Both the fear and the hallucinations dissipate after a short time, leaving the characters shaken but unharmed. A check of the TARDIS' system logs shows that they've experienced some kind of mental projection, picked up and relayed through the ship's telepathic circuits. The psychic broadcast originated in London in the early twentieth century, a time and place where the technology to create such a signal shouldn't exist.
The TARDIS can trace the origin of the signal to within a few thousand yards - an area centered on the Midland Grand Hotel at St. Pancreas station. It seems like a good place to start.
The characters' TARDIS materializes a short distance from the Midland Grand. The hotel is an impressive example of Victorian Gothic architecture, rather like a cathedral built from red brick, surrounded by bustling crowds and vintage motor vehicles. If any of the characters succeed in an easy perception roll, they'll notice that a couple of third-floor windows have been broken.
As the PCs approach the hotel, they'll see two figures emerge from the front entrance. The first is a tall, dark-suited, broad-shouldered man in his late thirties, with a square-jawed face, piercing pale blue eyes and short, prematurely graying black hair. This is Richardson, although they don't yet know that. The second figure is a burly, mustachioed man in his fifties, wearing the uniform of a police sergeant. The characters will catch a snatch of conversation between the two men as they climb into their car.
Sergeant: But if the Haywood institute are behind the hauntings, sir, why kidnap two of their own members?
Richardsont: To add credence to their story? Because our two kidnap victims got cold feet at the thought of lying so blatantly to the police? I don't know, Sergeant, but it leaves the Haywood Institute in a bit of a fix. It'll be difficult for them to report any more "psychic premonitions" to us with both of their supposed psychics missing. I wonder how they plan to talk their way out of that?
At this point, the characters have several options.
The Haywood Institute is a private psychical research organization dating from the Victorian era. Its origins are somewhat mysterious - its founder, "Rupert Haywood", doesn't appear to have existed before he created it in the 1880s, and its sources of funding are likewise obscure. A partial list of its membership is easy to obtain from the archives of any newspaper, and will reveal an eclectic mix of publicity-addicted poseurs, eccentric fringe academics, and wealthy dilettantes, but a comprehensive roster - particularly one including the identities of its ruling Board - isn't available anywhere. Its headquarters is a matter of public record - a small private club just off Pall Mall. There are several ways that the characters might choose to approach the Institute, from breaking in to applying for membership to openly offering help. How well any of those options succeeds depends on what the GM wants the Haywood Institute to be. A few possibilities are:-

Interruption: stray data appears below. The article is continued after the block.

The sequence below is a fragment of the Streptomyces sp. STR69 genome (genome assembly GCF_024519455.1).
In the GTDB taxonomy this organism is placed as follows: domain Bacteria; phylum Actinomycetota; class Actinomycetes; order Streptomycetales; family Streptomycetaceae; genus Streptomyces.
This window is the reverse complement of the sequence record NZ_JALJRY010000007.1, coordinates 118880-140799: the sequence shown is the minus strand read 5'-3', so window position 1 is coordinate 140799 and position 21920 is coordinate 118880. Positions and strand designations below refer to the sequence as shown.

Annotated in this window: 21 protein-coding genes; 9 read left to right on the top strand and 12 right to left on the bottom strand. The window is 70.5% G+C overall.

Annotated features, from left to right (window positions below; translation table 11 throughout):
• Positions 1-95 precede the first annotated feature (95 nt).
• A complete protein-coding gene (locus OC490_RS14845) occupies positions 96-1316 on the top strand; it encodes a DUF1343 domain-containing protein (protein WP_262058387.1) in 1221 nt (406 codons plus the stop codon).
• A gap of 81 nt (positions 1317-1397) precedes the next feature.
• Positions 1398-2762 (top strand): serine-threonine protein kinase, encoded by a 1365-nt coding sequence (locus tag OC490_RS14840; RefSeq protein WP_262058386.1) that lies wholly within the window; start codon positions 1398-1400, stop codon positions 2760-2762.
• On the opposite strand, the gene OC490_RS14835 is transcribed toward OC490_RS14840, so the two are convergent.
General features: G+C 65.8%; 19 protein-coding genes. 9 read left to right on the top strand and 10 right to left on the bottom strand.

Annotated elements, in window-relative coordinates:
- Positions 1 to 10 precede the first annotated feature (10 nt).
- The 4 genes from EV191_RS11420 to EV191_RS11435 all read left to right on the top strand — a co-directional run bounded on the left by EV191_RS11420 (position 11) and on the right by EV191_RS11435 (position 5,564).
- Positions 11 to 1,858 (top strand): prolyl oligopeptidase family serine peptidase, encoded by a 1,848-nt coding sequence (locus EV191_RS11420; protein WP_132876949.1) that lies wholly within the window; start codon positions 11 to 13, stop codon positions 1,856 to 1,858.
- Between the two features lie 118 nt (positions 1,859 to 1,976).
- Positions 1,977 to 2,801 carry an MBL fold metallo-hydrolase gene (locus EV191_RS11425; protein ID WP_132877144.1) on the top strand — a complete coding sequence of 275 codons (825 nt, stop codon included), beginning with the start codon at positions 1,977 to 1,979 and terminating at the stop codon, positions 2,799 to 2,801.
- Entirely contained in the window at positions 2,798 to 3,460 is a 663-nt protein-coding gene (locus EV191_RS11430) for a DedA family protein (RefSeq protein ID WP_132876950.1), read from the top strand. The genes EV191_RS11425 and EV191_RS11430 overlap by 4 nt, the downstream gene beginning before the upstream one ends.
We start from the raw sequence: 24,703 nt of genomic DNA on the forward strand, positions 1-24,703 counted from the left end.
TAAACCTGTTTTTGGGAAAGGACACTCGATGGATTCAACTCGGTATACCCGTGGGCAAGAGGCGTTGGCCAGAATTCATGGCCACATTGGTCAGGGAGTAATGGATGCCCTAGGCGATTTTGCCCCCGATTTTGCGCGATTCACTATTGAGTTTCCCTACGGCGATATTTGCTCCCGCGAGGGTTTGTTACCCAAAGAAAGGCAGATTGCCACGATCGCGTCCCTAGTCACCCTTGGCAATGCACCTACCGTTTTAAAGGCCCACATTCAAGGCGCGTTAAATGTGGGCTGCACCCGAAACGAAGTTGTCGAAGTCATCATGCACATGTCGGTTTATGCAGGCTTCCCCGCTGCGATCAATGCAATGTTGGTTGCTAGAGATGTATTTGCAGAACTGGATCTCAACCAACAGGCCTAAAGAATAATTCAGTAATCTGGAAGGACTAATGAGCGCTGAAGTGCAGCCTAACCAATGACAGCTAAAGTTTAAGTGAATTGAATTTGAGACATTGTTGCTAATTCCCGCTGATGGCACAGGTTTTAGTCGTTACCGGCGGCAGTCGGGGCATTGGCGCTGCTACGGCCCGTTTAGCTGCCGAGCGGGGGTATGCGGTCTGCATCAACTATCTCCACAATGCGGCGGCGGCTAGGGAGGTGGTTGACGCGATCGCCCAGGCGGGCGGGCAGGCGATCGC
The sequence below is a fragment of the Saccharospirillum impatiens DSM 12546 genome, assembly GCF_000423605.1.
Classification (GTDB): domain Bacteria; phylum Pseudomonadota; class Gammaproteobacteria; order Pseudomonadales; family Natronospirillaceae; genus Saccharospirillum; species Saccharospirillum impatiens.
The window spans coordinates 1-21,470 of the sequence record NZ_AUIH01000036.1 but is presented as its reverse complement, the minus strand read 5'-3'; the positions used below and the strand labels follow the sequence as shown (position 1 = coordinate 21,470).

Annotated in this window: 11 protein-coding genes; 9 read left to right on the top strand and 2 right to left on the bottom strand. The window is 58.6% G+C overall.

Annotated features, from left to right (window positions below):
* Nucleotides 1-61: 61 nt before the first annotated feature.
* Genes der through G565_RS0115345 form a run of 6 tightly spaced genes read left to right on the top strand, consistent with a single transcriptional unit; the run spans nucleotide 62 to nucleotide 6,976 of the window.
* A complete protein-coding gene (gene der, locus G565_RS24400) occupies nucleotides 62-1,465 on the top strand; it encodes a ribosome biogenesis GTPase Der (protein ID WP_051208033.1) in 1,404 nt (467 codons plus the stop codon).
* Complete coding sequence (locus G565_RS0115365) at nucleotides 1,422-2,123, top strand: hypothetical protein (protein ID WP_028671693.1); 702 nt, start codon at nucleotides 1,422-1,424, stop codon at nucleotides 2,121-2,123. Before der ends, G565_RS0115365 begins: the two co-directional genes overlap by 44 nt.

The nature of the help that the Haywood Institute can offer will likewise vary. Whatever its true nature, it's been mapping the hauntings and discovering that they've been taking place in an expanding series of concentric rings, centered around an area of the East End, near the docks. As a Torchwood front, it may have been using its rudimentary understanding of alien technology to scan the area for signals or anomalous energy signatures. It's picked up traces of both at the scenes of the hauntings, but it hasn't managed to identify or triangulate them. It's sent agents with portable detectors to check out the East End, but they've either returned without finding anything, or not returned at all. The Haywood Institute as a criminal conspiracy has had a similar experience. It's sent some of its more capable psychics into the area, with teams of armed toughs acting as bodyguards, and all have either returned empty-handed or vanished. If it occurs to the PCs to look for the missing Haywood Institute operatives, the Institute will be able to supply descriptions and photographs of at least some of them.
The characters can gain access to the hotel room either by sneaking in, or by making some appropriate social rolls with the hotel staff, perhaps by taking a cue from the fragment of Richardson's conversation that they overheard, and representing themselves as police officers.
The rooms show relatively few signs of a struggle apart from the broken windows, suggesting that the occupants were taken completely by surprise. If the Haywood Institute is a Torchwood front, the PCs may find a few minor items of alien technology lying around - scanners or communicators. There will also be maps of London with the sites of the hauntings plotted by date, again showing them expanding out in rings around a dockside area of the East End.
One of the rooms contains a set of sketches, presumably of visions experienced by the psychic who drew them. Most are of mythological horrors or twisted, bizarre creatures that none of the characters - not even experienced Time Lords - recognizes. One, however, is instantly identifiable as a portrait of a sadistically leering Sontaran. Any character with any knowledge or experience of Sontarans will be able to tell that the detail of the armour and weapons is exactly right; the picture isn't just a random nightmare that happens to look like a Sontaran, it is a Sontaran, down to the last detail.